The Simple Dollar offers a month-long plan for fixing your finances. All you need is an open mind and an hour each day.
Two days ago, we determined your true annual salary. Yesterday, we determined the number of hours you truly work in a year. Today, we combine the two numbers – and consider what exactly that means about you, your employment, and your time usage.
Are you ready for the big calculation? Take the total salary you calculated two days ago and divide it by the total hours you calculated yesterday. You’re going to be left with a number that you’re going to have to ponder quite a bit.
This number is how much you actually bring home each hour you do something for your employment. For some of you, this number is going to be shockingly low. There are many seemingly decent-paying jobs that wind up with an hourly wage below minimum wage when looked at in this fashion. For example, if you come up with an hourly wage below minimum wage and you spend 60 hours a week involved in work activities, you might actually be better off working at Home Depot with a much lower responsibility and stress threshold.
Many of you might balk at the Home Depot idea, but hear me out. A relative (and friend) of mine walked away from a situation where she was making between $40,000 and $50,000 a year to take a job working the floor at a local Home Depot for $9 an hour. She worked forty hours a week, rode public transportation to and from work, and came home from her job without the baggage of additional stress. What happened? She was reinvigorated to follow her passions. What about her finances? Without all of the extra costs of her job, she was only slightly worse off than before, plus with the extra energy to follow her interests, she actually wound up doing better than before within six months.
Spend some time considering what this number actually means. There are a lot of truths about our lives that are revealed by this number.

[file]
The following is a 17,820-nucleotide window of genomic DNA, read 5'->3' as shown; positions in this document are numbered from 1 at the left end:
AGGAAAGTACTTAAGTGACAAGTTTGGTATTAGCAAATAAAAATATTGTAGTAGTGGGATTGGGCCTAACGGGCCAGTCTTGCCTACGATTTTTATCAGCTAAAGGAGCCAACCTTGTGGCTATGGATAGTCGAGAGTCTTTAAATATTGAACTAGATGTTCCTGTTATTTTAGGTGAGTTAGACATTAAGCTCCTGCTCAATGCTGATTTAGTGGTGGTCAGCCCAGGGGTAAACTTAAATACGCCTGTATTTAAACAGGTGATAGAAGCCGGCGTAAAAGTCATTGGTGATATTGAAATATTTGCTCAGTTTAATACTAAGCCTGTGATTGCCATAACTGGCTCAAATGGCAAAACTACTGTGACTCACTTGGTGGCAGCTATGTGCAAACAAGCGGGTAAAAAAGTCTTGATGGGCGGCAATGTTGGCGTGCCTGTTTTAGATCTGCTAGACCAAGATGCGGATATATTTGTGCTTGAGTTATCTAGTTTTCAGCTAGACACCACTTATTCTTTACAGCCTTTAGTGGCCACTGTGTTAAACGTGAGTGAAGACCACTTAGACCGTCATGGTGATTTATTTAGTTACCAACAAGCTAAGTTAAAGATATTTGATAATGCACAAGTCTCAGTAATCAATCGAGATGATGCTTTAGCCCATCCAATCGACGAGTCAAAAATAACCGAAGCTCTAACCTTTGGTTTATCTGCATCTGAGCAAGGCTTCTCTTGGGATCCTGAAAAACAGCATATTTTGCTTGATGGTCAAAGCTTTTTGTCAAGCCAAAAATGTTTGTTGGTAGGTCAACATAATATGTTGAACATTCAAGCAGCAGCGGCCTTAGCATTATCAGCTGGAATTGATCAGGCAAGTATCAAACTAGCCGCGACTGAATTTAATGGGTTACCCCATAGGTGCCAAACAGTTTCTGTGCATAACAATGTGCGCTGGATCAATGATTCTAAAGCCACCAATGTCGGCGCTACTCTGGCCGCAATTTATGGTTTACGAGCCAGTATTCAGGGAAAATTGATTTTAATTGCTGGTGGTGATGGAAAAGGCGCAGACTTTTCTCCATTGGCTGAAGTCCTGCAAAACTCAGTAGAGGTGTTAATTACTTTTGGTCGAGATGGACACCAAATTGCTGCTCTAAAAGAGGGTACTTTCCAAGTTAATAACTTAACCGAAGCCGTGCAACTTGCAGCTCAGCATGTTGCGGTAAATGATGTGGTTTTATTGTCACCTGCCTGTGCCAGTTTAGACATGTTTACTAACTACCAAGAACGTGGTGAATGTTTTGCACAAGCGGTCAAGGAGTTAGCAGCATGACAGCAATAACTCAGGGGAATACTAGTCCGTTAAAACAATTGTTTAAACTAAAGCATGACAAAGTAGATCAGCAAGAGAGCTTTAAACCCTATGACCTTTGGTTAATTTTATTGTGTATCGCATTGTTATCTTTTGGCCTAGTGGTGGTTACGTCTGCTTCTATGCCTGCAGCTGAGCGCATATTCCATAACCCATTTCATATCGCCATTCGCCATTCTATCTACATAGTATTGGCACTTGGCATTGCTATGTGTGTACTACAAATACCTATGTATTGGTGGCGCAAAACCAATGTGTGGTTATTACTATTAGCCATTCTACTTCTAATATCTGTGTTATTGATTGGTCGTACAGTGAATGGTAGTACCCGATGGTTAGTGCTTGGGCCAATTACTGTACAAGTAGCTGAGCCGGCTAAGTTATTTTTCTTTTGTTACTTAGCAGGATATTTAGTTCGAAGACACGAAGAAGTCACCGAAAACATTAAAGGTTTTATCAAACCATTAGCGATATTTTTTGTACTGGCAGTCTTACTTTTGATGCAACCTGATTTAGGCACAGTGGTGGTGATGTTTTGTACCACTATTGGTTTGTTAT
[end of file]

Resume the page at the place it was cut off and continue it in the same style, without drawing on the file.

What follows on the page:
If you buy a frivolous item for $X, consider how many hours you had to work to have the money to buy it. Let’s say you calculated that you are actually earning $5 for each hour of your time invested in work. When you go to buy a new pair of shoes that cost $80, look at them and ask yourself whether or not they’re worth 16 hours of your time spent working. When you go to buy a new electronic gadget for $300, look at it and ask yourself whether or not it’s worth 60 hours of your time spent doing things you don’t want to do.
When you pay a loan bill, figure out how many hours you have to work just to pay for the finance charges or interest. I find this one to be a real eye-opener. Whenever you pay a bill, look at the amount you’re paying in finance charges or interest that month, then convert it to hours of your life spent at work. With the example above, a $100 finance charge amounts to twenty hours of work just so you could have some frivolous item before you could actually pay for it.
Some people consider this exercise frightening; others find it incredibly uplifting. The maxim that time is money is painfully true; by translating the things you spend money on directly into hours of your life spent toiling in labor, you often discover that maybe you don’t need a lot of things after all. When you start doing that… well, that’s tomorrow’s exercise.
Ready? Let’s continue on to the next day.